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Creating Apache virtual hosts allow you to use a single IP address for many web servers. I use mine for general web serving as well as secure WebDav over HTTPS. The Apache web server is arguably the most popular web server on the internet and has been since 1996.
Ok let’s get started setting up your Apache virtual host. I am using Centos 5.x for our operating system. The apache server is the stock install using YUM.
Edit the /etc/httpd/conf/httpd.conf file. The virtual hosts section is towards the bottom.
Uncomment the NameVirtualHost *:80 directive If you want virtual hosts accessed over SSL you will need to add the NameVirtualHost *:443 directive as well.
For virtual hosts over SSL the virtual host containers should be added to the /etc/httpd/conf.d/ssl.conf file.
Almost any Apache directive may go into a VirtualHost container. Following is a sample virtual host container. Use the auth directives if you want authentication for your host. The users are set up with the htpasswd command. See man htpasswd for more info.
When apache receives a web site request on the IP address it looks to the configuration files
to determine if it has the host. If it has the host it then looks to the DocumentRoot of the host to determine what pages and directories are available and serves them to the client.
ServerAdmin email@example.com #email address on error pages
DocumentRoot /var/www/vhosts/luvlinux #where apache looks for web site documents
ServerName www.luvlinux.net #dns name of server (Web site host name)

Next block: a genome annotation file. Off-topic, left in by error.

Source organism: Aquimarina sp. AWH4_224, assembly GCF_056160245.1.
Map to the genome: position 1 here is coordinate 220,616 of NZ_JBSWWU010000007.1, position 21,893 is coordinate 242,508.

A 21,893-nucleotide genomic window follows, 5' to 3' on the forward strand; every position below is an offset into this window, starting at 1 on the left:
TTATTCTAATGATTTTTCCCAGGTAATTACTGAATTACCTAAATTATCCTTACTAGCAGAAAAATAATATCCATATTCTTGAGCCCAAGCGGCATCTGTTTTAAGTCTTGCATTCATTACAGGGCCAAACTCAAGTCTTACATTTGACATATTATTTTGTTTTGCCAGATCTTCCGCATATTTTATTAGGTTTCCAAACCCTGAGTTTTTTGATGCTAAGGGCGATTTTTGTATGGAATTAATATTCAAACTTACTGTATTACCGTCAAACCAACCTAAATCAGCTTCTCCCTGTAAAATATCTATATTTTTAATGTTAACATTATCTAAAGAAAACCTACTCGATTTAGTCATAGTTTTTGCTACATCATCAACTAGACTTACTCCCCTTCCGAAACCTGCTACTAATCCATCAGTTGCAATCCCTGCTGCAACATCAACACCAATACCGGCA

ErrorLog logs/www.luvlinux.net-error_log #logs are located relative to serverroot
CustomLog logs/www.luvlinux.net-access_log common
#put options in here
Options Indexes Multiviews #shows an index of files if no index.html
# AuthType Basic #authentication type
# AuthName “My this site” #name that shows on login dialogue
# AuthUserFile /etc/httpd/webpass #name of the password file
# Require user engineer1 #name of authorized user(s)
CustomLog logs/www.example.net-access_log common
Options Indexes Multiviews
Use the following command to check your virtual host configuration:
httpd -D DUMP_VHOSTS
You will get output similar to the following indicating that everything is ok.
wildcard NameVirtualHosts and _default_ servers:
*:443 myhost.example.com (/etc/httpd/conf.d/ssl.conf:82)
*:80 is a NameVirtualHost
default server www.example.net (/etc/httpd/conf/httpd.conf:993)
port 80 namevhost www.example.net (/etc/httpd/conf/httpd.conf:993)
Use the following to check the general syntax of your configuration files:
Congratulations! You should now have your Virtual Host setup. Don’t forget to make your hosts and/or DNS entries for accessing your web server. Enjoy!